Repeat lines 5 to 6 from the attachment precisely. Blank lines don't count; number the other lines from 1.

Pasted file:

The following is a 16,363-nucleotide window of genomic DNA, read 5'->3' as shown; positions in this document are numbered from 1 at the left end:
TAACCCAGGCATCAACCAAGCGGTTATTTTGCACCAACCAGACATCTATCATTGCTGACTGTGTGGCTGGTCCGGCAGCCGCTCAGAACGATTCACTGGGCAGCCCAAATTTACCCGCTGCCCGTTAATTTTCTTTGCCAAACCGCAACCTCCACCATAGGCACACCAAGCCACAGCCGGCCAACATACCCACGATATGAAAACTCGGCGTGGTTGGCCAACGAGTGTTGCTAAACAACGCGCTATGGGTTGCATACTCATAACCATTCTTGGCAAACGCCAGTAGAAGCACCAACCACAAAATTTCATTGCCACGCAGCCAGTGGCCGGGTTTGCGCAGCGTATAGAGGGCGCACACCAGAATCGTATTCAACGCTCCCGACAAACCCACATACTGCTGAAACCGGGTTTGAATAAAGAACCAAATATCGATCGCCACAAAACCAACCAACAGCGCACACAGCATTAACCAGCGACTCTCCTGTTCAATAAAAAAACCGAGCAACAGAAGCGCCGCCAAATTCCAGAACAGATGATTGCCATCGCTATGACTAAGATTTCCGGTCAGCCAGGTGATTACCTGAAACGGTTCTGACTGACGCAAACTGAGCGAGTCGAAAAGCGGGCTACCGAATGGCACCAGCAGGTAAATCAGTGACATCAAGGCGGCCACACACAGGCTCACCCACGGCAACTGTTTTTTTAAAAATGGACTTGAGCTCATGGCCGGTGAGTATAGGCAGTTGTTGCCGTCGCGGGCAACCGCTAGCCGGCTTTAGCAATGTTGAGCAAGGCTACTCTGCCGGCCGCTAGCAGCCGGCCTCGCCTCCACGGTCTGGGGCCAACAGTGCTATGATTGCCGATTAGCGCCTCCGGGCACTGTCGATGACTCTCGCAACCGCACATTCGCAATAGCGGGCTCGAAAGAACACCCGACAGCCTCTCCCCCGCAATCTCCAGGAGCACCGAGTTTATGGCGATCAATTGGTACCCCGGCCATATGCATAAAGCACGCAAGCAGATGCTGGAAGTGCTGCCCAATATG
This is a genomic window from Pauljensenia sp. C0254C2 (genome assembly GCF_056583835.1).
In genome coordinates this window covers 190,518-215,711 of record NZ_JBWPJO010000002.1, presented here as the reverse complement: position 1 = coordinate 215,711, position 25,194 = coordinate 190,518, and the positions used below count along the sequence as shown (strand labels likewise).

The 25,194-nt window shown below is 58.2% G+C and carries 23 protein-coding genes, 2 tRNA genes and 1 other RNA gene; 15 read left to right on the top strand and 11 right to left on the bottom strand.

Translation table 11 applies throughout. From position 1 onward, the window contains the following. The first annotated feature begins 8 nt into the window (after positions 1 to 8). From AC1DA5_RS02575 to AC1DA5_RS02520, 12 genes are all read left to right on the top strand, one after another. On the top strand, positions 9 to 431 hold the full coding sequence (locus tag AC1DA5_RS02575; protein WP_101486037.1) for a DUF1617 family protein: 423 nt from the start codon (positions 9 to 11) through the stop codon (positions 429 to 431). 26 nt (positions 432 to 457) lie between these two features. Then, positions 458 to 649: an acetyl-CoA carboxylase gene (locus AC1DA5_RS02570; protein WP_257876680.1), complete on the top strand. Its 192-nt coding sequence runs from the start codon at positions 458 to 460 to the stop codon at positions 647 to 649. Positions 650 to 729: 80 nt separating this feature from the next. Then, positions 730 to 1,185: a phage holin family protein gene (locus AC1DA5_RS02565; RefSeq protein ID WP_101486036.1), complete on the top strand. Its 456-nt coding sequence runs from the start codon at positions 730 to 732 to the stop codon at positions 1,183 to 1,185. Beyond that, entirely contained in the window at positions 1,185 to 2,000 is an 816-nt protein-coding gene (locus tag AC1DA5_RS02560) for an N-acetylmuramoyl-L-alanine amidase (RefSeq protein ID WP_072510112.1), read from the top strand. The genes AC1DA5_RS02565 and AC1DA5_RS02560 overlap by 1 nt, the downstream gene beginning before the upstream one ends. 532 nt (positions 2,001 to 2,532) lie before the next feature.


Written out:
The 25,194-nt window shown below is 58.2% G+C and carries 23 protein-coding genes, 2 tRNA genes and 1 other RNA gene; 15 read left to right on the top strand and 11 right to left on the bottom strand.

Translation table 11 applies throughout. From position 1 onward, the window contains the following. The first annotated feature begins 8 nt into the window (after positions 1 to 8). From AC1DA5_RS02575 to AC1DA5_RS02520, 12 genes are all read left to right on the top strand, one after another. On the top strand, positions 9 to 431 hold the full coding sequence (locus tag AC1DA5_RS02575; protein WP_101486037.1) for a DUF1617 family protein: 423 nt from the start codon (positions 9 to 11) through the stop codon (positions 429 to 431). 26 nt (positions 432 to 457) lie between these two features. Then, positions 458 to 649: an acetyl-CoA carboxylase gene (locus AC1DA5_RS02570; protein WP_257876680.1), complete on the top strand. Its 192-nt coding sequence runs from the start codon at positions 458 to 460 to the stop codon at positions 647 to 649. Positions 650 to 729: 80 nt separating this feature from the next. Then, positions 730 to 1,185: a phage holin family protein gene (locus AC1DA5_RS02565; RefSeq protein ID WP_101486036.1), complete on the top strand. Its 456-nt coding sequence runs from the start codon at positions 730 to 732 to the stop codon at positions 1,183 to 1,185. Beyond that, entirely contained in the window at positions 1,185 to 2,000 is an 816-nt protein-coding gene (locus tag AC1DA5_RS02560) for an N-acetylmuramoyl-L-alanine amidase (RefSeq protein ID WP_072510112.1), read from the top strand. The genes AC1DA5_RS02565 and AC1DA5_RS02560 overlap by 1 nt, the downstream gene beginning before the upstream one ends. 532 nt (positions 2,001 to 2,532) lie before the next feature.